Commentary & Opinion
Countries Must Work Together to Defeat AIDS, Tuberculosis and Malaria
September 17, 2013
"Liberia and Sweden might seem to be worlds apart. But in today's interconnected world, the challenge of defeating poverty, gender inequality and infectious diseases is truly part of a single universal aspiration," Liberia's President Ellen Johnson-Sirleaf and Sweden's Minister for International Development Cooperation Gunilla Carlson write in the Huffington Post's "Big Push" blog. "Liberia is within reach of building a health sector where no child dies of malaria and every mother living with HIV can give birth to HIV-negative children while living a healthy life herself," they write, adding, "As we look ahead at the challenges before us, we strongly believe in the importance of strengthening the role of women in society." They continue, "As the world's leading financial institution in the fight against AIDS, tuberculosis and malaria, the Global Fund understands the importance of focusing its efforts on the most vulnerable people. That means better prevention, treatment and care for women and girls to avoid the spread of these diseases."
Johnson-Sirleaf and Carlson note the Global Fund to Fight AIDS, Tuberculosis and Malaria "has set a target of raising $15 billion at a pledging conference later this year so that it can effectively support countries in fighting these three infectious diseases in the 2014-2016 period," and they write, "While African countries are still appealing for international support, we also recognize the paramount need to increase our own investments in our national health programs." This investment "is essential in building country ownership and for the long-term sustainability of programs and health systems" and because "[i]t also demonstrates accountability and sends a strong message to partners such as Sweden that implementing countries are playing their part in global endeavors," the authors write, concluding, "If we intensify our efforts we can turn these three pandemics into low-level epidemics, essentially controlling them and removing them as threats to public health" (9/16).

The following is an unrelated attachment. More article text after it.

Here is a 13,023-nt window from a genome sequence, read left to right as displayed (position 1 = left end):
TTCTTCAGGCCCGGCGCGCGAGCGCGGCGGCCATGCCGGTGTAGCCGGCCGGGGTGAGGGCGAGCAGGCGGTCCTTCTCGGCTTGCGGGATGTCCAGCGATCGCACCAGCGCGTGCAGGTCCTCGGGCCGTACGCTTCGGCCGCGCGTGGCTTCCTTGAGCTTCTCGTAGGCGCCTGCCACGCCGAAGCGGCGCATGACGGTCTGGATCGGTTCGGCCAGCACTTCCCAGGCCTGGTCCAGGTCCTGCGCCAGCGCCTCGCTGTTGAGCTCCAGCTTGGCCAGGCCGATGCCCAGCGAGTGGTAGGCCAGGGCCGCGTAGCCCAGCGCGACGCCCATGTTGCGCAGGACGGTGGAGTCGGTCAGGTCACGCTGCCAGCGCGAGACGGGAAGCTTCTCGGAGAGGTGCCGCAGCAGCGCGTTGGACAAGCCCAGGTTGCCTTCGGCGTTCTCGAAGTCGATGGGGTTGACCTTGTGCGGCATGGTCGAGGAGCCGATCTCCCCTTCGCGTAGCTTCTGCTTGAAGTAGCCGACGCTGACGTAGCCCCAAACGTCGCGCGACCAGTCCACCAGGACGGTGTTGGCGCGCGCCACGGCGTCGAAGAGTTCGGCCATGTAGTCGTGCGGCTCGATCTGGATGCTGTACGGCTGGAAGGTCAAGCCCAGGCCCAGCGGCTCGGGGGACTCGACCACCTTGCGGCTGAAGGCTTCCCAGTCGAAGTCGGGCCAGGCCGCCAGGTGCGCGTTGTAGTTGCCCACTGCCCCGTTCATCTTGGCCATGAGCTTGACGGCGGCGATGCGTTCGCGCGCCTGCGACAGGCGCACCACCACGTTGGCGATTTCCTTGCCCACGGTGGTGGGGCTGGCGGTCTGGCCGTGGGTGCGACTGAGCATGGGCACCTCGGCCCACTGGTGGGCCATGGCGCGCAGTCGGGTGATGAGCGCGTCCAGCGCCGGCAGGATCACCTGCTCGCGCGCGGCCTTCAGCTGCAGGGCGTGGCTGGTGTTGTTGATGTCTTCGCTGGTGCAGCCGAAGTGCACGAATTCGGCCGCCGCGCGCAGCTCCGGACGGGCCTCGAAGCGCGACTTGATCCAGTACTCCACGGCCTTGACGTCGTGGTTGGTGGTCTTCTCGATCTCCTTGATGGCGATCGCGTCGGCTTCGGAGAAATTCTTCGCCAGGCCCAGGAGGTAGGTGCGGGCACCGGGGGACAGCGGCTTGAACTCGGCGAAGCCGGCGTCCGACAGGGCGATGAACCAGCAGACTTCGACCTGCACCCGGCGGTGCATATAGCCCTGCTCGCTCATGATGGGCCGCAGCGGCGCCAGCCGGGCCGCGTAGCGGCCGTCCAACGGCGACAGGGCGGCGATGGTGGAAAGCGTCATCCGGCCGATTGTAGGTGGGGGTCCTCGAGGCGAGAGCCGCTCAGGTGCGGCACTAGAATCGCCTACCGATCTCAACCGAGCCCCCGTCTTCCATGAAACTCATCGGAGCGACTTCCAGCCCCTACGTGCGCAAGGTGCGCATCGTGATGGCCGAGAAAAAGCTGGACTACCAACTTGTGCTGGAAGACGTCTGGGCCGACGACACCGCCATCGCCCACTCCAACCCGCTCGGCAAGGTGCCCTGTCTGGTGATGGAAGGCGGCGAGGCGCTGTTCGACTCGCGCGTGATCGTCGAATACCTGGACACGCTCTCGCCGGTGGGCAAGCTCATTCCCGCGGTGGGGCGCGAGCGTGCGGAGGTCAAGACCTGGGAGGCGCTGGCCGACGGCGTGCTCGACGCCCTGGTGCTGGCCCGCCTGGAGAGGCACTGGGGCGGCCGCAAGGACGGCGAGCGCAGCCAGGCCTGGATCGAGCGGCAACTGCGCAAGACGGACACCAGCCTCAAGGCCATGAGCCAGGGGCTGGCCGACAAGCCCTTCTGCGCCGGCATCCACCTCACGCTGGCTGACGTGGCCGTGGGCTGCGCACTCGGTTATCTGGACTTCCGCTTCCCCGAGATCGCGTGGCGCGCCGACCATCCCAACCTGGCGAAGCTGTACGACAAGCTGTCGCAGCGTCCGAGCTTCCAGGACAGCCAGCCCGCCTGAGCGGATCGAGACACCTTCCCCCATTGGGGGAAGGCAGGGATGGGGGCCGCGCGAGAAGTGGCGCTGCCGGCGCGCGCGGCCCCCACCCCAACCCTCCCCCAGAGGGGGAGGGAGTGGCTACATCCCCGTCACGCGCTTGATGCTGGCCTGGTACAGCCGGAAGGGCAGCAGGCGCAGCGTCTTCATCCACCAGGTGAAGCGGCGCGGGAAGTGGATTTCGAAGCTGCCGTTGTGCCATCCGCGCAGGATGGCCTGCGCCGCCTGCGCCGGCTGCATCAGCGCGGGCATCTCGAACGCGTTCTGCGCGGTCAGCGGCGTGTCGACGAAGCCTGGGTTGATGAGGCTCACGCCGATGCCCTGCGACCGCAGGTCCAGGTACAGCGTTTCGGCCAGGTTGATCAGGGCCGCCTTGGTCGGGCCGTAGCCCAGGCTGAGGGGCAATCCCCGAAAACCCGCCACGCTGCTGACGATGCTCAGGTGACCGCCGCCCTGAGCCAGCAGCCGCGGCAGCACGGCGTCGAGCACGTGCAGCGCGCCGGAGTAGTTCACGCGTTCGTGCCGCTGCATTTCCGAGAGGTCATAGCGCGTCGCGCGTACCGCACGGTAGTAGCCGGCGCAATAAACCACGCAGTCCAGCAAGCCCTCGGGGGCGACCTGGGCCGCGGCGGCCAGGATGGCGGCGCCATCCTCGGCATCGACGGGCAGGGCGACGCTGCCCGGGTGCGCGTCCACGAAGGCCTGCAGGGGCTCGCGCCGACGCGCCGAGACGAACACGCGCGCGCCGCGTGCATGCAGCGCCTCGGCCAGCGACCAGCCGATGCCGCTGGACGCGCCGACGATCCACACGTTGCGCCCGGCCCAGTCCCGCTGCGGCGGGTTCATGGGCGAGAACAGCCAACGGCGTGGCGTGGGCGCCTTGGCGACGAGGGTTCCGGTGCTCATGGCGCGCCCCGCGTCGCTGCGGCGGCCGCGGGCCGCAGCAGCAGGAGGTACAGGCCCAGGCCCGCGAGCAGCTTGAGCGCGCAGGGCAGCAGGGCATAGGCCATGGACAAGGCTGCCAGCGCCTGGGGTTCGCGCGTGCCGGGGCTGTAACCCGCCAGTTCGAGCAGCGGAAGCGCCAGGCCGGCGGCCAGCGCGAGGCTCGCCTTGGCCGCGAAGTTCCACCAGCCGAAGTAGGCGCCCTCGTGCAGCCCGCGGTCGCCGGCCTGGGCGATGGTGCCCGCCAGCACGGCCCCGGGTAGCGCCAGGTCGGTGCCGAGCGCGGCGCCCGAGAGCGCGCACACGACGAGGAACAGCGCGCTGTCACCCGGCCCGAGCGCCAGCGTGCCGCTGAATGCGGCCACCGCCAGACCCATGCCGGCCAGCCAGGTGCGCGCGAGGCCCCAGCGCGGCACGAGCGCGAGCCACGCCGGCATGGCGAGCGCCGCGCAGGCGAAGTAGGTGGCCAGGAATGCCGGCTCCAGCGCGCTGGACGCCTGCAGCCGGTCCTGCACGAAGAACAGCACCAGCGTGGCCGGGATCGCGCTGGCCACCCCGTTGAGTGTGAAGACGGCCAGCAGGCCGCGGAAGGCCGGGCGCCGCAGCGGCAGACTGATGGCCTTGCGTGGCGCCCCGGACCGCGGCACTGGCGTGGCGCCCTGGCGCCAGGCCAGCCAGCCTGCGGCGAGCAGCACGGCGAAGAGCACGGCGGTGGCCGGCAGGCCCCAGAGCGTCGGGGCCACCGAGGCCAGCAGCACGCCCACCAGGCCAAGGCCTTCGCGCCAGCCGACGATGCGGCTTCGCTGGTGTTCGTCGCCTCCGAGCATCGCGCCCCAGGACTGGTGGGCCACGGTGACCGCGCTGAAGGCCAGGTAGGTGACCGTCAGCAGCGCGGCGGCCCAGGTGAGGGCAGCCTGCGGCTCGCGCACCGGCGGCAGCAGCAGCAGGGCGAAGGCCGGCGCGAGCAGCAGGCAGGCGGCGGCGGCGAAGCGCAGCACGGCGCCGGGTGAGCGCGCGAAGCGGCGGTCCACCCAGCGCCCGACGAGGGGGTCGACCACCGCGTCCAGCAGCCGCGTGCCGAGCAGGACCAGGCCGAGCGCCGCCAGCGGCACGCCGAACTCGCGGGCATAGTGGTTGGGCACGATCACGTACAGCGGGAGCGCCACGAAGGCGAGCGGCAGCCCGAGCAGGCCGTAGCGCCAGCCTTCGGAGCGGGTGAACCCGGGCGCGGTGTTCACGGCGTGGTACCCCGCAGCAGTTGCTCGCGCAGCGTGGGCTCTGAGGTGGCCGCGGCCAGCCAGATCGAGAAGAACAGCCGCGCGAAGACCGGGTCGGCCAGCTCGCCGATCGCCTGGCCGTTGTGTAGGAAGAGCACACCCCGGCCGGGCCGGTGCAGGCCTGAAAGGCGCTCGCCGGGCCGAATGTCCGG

This article was provided by Henry J. Kaiser Family Foundation. It is a part of the publication Kaiser Daily Global Health Policy Report. Visit the Kaiser Family Foundation's website to find out more about their activities, publications and services.
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